At a glance:
- In a step forward for genetic engineering and synthetic biology, researchers have modified E. coli bacteria to be immune to infection by all natural viruses tested so far.
- The team also employed two methods to prevent the bacteria and their modified genes from escaping into the wild.
- Work aims to improve safety, avoid costly contamination when harnessing bacteria to produce medicines and other beneficial substances.
- Strategy could also inform safe deployment of genetically modified organisms (GMOs) for growing crops, reducing disease spread, generating biofuels, and removing pollutants from open environments.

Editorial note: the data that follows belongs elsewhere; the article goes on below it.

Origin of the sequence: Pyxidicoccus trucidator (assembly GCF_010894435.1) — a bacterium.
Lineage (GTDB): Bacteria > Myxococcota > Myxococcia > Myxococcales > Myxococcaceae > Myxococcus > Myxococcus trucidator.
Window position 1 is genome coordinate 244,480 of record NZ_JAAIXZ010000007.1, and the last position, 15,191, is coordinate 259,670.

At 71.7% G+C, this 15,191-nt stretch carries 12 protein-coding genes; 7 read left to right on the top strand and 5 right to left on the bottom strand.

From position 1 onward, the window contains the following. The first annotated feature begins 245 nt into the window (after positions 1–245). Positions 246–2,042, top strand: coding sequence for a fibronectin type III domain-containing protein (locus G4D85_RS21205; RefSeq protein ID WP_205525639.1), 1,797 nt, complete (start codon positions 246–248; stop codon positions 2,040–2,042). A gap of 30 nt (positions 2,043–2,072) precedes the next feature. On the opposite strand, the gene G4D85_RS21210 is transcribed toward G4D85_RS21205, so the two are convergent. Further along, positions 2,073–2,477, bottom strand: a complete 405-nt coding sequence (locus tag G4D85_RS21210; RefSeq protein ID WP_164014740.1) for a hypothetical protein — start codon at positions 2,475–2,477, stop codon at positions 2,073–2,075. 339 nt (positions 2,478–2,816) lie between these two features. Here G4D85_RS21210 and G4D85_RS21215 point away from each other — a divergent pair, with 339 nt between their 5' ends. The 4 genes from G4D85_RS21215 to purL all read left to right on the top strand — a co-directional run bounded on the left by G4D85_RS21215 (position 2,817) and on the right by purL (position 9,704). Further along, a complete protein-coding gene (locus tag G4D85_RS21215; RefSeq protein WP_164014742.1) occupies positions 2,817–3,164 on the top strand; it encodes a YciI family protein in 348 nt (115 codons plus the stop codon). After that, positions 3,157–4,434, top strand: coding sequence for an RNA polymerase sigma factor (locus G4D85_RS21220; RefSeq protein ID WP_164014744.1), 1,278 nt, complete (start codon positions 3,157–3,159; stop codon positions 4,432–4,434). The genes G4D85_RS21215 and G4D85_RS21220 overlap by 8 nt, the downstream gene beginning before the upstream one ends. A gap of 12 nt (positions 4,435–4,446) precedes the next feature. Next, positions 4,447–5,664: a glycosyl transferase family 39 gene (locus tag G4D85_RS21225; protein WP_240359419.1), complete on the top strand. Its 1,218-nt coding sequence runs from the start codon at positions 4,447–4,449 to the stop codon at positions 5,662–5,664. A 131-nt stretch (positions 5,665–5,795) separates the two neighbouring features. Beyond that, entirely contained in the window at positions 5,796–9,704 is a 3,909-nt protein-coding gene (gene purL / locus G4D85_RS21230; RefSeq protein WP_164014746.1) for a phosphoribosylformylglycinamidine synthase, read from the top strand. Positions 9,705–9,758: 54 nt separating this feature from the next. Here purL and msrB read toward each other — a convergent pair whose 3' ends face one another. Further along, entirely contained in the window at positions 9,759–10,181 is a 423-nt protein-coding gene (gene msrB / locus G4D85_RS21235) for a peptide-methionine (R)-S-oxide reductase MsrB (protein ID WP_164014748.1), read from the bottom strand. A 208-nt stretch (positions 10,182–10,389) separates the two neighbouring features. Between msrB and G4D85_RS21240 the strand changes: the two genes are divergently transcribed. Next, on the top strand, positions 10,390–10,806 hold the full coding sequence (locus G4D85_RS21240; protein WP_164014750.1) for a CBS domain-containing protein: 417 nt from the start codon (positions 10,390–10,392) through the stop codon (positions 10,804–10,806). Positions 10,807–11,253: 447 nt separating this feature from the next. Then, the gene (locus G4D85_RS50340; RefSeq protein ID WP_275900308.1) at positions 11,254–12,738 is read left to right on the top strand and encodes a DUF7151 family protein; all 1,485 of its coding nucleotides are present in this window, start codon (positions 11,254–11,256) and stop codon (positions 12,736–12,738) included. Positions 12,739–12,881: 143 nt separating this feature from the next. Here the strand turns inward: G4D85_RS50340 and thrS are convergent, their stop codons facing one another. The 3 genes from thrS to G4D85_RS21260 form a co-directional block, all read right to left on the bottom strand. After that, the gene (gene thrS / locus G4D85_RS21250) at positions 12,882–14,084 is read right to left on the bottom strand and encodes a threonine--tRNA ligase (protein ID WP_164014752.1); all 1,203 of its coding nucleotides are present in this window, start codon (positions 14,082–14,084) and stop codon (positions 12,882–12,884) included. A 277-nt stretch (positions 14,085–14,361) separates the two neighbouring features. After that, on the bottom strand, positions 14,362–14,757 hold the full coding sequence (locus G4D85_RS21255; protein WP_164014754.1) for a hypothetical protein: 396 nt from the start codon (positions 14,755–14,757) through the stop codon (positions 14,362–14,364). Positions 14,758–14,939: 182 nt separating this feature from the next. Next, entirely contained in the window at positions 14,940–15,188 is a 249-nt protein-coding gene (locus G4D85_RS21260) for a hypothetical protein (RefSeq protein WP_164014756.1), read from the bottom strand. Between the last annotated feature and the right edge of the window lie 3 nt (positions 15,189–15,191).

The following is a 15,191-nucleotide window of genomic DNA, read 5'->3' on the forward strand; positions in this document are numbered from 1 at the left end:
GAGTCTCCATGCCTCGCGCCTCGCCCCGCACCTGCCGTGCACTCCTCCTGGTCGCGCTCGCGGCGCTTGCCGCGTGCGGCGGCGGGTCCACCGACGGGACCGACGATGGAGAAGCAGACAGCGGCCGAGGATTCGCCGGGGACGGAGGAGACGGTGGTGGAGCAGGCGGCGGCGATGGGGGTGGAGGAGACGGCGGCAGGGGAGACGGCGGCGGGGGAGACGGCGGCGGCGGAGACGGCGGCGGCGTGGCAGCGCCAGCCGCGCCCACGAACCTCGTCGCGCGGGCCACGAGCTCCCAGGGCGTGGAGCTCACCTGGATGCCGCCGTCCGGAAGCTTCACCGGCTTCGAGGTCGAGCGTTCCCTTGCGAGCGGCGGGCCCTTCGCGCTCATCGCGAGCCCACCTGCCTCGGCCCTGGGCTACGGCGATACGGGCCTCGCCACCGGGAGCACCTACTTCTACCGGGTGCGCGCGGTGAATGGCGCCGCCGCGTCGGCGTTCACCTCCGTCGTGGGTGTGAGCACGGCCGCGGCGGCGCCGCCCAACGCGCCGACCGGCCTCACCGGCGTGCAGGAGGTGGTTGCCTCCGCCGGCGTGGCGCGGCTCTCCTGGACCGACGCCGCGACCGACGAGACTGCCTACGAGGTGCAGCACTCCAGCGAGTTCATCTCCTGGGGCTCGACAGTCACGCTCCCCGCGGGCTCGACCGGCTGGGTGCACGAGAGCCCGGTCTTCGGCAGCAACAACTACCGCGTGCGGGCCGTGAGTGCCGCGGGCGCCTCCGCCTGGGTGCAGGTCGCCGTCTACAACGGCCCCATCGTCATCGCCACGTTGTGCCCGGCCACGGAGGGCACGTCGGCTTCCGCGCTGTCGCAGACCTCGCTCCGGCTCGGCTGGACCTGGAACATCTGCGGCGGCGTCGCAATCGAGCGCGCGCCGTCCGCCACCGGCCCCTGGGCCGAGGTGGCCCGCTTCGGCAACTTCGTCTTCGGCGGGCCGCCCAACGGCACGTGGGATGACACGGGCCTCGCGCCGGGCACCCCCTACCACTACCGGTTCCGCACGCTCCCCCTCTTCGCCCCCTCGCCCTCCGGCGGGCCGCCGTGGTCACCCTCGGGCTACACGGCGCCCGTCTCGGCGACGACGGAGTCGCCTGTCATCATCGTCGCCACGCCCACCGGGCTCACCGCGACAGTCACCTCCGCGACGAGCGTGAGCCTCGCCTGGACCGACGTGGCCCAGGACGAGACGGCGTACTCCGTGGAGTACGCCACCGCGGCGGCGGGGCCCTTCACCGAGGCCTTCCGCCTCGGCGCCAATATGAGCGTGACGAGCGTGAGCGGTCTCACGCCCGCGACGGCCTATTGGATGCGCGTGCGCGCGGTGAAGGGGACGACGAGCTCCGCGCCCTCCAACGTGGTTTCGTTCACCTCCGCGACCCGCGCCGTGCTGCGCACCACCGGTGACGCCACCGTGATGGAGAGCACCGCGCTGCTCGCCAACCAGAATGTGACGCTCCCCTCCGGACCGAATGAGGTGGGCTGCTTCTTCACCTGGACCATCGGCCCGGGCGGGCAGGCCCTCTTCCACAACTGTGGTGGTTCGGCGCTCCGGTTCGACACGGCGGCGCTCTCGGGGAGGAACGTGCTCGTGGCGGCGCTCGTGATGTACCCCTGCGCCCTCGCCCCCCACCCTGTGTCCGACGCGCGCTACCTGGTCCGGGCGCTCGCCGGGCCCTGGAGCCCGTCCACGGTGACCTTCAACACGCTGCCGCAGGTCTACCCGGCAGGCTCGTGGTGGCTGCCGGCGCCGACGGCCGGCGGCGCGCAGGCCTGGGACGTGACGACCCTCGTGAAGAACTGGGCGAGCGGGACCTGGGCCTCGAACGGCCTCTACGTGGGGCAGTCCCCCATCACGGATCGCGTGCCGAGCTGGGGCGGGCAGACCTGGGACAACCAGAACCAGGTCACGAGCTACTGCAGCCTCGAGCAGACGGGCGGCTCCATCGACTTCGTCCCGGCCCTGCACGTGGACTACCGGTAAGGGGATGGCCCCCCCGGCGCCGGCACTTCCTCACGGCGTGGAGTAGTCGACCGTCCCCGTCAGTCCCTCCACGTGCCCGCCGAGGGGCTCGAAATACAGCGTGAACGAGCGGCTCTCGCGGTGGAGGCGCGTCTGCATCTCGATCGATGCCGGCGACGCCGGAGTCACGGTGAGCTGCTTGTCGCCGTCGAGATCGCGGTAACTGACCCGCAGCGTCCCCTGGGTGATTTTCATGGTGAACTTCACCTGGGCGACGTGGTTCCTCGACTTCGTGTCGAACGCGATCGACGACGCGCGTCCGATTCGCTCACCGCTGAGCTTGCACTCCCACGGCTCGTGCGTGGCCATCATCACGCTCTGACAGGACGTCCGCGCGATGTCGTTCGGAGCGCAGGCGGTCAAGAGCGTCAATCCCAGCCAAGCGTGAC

In a step forward for genetic engineering and synthetic biology, researchers have modified a strain of Escherichia coli bacteria to be immune to natural viral infections while also minimizing the potential for the bacteria or their modified genes to escape into the wild.
The work promises to reduce the threats of viral contamination when harnessing bacteria to produce medicines such as insulin as well as other useful substances, such as biofuels. Currently, viruses that infect vats of bacteria can halt production, compromise drug safety, and cost millions of dollars.
Results are published March 15 in Nature.
“We believe we have developed the first technology to design an organism that can’t be infected by any known virus,” said the study’s first author, Akos Nyerges, research fellow in genetics in the lab of George Church in the Blavatnik Institute at Harvard Medical School and the Wyss Institute for Biologically Inspired Engineering.
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